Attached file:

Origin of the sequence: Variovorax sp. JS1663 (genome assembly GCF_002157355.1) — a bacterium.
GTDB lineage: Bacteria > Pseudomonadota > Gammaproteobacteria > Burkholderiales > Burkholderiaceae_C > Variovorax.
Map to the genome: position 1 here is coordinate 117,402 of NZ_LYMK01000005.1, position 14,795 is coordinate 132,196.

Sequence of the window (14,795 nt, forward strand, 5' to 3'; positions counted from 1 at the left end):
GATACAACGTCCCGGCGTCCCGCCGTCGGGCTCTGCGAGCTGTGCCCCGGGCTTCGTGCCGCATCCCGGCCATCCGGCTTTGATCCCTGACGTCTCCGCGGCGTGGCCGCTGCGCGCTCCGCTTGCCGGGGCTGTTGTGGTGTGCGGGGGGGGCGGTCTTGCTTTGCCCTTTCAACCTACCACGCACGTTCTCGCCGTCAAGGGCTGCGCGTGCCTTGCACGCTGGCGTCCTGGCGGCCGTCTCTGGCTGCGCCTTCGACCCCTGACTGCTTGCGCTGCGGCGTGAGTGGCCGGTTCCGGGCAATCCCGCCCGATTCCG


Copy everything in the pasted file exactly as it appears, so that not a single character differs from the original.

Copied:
Origin of the sequence: Variovorax sp. JS1663 (genome assembly GCF_002157355.1) — a bacterium.
GTDB lineage: Bacteria > Pseudomonadota > Gammaproteobacteria > Burkholderiales > Burkholderiaceae_C > Variovorax.
Map to the genome: position 1 here is coordinate 117,402 of NZ_LYMK01000005.1, position 14,795 is coordinate 132,196.

Sequence of the window (14,795 nt, forward strand, 5' to 3'; positions counted from 1 at the left end):
GATACAACGTCCCGGCGTCCCGCCGTCGGGCTCTGCGAGCTGTGCCCCGGGCTTCGTGCCGCATCCCGGCCATCCGGCTTTGATCCCTGACGTCTCCGCGGCGTGGCCGCTGCGCGCTCCGCTTGCCGGGGCTGTTGTGGTGTGCGGGGGGGGCGGTCTTGCTTTGCCCTTTCAACCTACCACGCACGTTCTCGCCGTCAAGGGCTGCGCGTGCCTTGCACGCTGGCGTCCTGGCGGCCGTCTCTGGCTGCGCCTTCGACCCCTGACTGCTTGCGCTGCGGCGTGAGTGGCCGGTTCCGGGCAATCCCGCCCGATTCCG